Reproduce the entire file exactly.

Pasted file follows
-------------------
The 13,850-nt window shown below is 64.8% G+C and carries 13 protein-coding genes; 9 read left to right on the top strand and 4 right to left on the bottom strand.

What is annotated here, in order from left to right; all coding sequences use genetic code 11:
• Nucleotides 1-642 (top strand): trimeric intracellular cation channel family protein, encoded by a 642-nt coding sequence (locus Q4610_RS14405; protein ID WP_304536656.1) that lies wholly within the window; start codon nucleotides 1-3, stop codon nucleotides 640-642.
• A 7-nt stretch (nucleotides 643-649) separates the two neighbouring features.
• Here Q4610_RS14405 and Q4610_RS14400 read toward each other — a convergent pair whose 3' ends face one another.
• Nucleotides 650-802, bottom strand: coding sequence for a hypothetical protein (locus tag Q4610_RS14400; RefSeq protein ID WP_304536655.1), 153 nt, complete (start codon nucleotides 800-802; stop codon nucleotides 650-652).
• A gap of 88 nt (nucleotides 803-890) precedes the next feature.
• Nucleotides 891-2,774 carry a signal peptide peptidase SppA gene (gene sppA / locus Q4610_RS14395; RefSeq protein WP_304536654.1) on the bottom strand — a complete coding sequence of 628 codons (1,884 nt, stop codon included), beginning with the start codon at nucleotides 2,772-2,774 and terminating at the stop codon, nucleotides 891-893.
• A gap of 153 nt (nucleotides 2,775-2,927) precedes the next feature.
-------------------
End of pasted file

The 13,850-nt window shown below is 64.8% G+C and carries 13 protein-coding genes; 9 read left to right on the top strand and 4 right to left on the bottom strand.

What is annotated here, in order from left to right; all coding sequences use genetic code 11:
• Nucleotides 1-642 (top strand): trimeric intracellular cation channel family protein, encoded by a 642-nt coding sequence (locus Q4610_RS14405; protein ID WP_304536656.1) that lies wholly within the window; start codon nucleotides 1-3, stop codon nucleotides 640-642.
• A 7-nt stretch (nucleotides 643-649) separates the two neighbouring features.
• Here Q4610_RS14405 and Q4610_RS14400 read toward each other — a convergent pair whose 3' ends face one another.
• Nucleotides 650-802, bottom strand: coding sequence for a hypothetical protein (locus tag Q4610_RS14400; RefSeq protein ID WP_304536655.1), 153 nt, complete (start codon nucleotides 800-802; stop codon nucleotides 650-652).
• A gap of 88 nt (nucleotides 803-890) precedes the next feature.
• Nucleotides 891-2,774 carry a signal peptide peptidase SppA gene (gene sppA / locus Q4610_RS14395; RefSeq protein WP_304536654.1) on the bottom strand — a complete coding sequence of 628 codons (1,884 nt, stop codon included), beginning with the start codon at nucleotides 2,772-2,774 and terminating at the stop codon, nucleotides 891-893.
• A gap of 153 nt (nucleotides 2,775-2,927) precedes the next feature.